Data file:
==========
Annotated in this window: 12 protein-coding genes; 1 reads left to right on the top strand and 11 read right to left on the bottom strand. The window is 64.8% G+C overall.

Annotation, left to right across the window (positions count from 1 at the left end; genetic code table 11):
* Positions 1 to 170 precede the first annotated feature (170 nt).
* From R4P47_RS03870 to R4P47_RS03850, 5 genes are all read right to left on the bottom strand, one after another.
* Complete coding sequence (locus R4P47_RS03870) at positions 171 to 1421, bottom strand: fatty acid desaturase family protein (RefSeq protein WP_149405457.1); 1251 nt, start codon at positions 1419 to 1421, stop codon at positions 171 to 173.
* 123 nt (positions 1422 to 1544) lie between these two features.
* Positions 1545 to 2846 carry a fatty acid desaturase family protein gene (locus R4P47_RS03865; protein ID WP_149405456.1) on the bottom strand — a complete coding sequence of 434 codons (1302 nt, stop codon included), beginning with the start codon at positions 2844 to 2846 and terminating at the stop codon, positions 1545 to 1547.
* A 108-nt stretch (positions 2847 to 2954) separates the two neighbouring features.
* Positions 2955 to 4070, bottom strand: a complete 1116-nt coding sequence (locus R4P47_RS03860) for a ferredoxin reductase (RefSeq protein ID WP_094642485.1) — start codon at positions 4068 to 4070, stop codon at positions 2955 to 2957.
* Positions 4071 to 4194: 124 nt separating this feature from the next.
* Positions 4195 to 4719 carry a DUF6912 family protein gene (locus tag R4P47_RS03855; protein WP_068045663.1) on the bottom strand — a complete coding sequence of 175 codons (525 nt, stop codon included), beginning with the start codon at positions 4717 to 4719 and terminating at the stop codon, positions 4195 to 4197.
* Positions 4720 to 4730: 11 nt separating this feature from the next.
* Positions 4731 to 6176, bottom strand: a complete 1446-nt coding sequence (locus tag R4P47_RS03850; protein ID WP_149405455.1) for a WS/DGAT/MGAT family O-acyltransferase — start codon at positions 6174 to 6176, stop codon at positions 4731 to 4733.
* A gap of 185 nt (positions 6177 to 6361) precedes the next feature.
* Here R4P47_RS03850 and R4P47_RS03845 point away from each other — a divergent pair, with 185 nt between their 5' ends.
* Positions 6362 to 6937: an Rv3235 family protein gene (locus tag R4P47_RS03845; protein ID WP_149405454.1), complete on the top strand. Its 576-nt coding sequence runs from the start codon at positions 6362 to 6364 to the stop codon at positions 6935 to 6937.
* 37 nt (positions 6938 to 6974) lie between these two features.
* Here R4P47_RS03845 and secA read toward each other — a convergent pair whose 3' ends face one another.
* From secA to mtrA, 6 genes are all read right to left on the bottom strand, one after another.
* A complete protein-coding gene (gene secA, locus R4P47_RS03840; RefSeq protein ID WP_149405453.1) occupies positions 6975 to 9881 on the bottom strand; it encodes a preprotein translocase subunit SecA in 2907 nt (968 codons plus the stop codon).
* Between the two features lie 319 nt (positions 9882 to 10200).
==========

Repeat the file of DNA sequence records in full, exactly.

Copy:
Annotated in this window: 12 protein-coding genes; 1 reads left to right on the top strand and 11 read right to left on the bottom strand. The window is 64.8% G+C overall.

Annotation, left to right across the window (positions count from 1 at the left end; genetic code table 11):
* Positions 1 to 170 precede the first annotated feature (170 nt).
* From R4P47_RS03870 to R4P47_RS03850, 5 genes are all read right to left on the bottom strand, one after another.
* Complete coding sequence (locus R4P47_RS03870) at positions 171 to 1421, bottom strand: fatty acid desaturase family protein (RefSeq protein WP_149405457.1); 1251 nt, start codon at positions 1419 to 1421, stop codon at positions 171 to 173.
* 123 nt (positions 1422 to 1544) lie between these two features.
* Positions 1545 to 2846 carry a fatty acid desaturase family protein gene (locus R4P47_RS03865; protein ID WP_149405456.1) on the bottom strand — a complete coding sequence of 434 codons (1302 nt, stop codon included), beginning with the start codon at positions 2844 to 2846 and terminating at the stop codon, positions 1545 to 1547.
* A 108-nt stretch (positions 2847 to 2954) separates the two neighbouring features.
* Positions 2955 to 4070, bottom strand: a complete 1116-nt coding sequence (locus R4P47_RS03860) for a ferredoxin reductase (RefSeq protein ID WP_094642485.1) — start codon at positions 4068 to 4070, stop codon at positions 2955 to 2957.
* Positions 4071 to 4194: 124 nt separating this feature from the next.
* Positions 4195 to 4719 carry a DUF6912 family protein gene (locus tag R4P47_RS03855; protein WP_068045663.1) on the bottom strand — a complete coding sequence of 175 codons (525 nt, stop codon included), beginning with the start codon at positions 4717 to 4719 and terminating at the stop codon, positions 4195 to 4197.
* Positions 4720 to 4730: 11 nt separating this feature from the next.
* Positions 4731 to 6176, bottom strand: a complete 1446-nt coding sequence (locus tag R4P47_RS03850; protein ID WP_149405455.1) for a WS/DGAT/MGAT family O-acyltransferase — start codon at positions 6174 to 6176, stop codon at positions 4731 to 4733.
* A gap of 185 nt (positions 6177 to 6361) precedes the next feature.
* Here R4P47_RS03850 and R4P47_RS03845 point away from each other — a divergent pair, with 185 nt between their 5' ends.
* Positions 6362 to 6937: an Rv3235 family protein gene (locus tag R4P47_RS03845; protein ID WP_149405454.1), complete on the top strand. Its 576-nt coding sequence runs from the start codon at positions 6362 to 6364 to the stop codon at positions 6935 to 6937.
* 37 nt (positions 6938 to 6974) lie between these two features.
* Here R4P47_RS03845 and secA read toward each other — a convergent pair whose 3' ends face one another.
* From secA to mtrA, 6 genes are all read right to left on the bottom strand, one after another.
* A complete protein-coding gene (gene secA, locus R4P47_RS03840; RefSeq protein ID WP_149405453.1) occupies positions 6975 to 9881 on the bottom strand; it encodes a preprotein translocase subunit SecA in 2907 nt (968 codons plus the stop codon).
* Between the two features lie 319 nt (positions 9882 to 10200).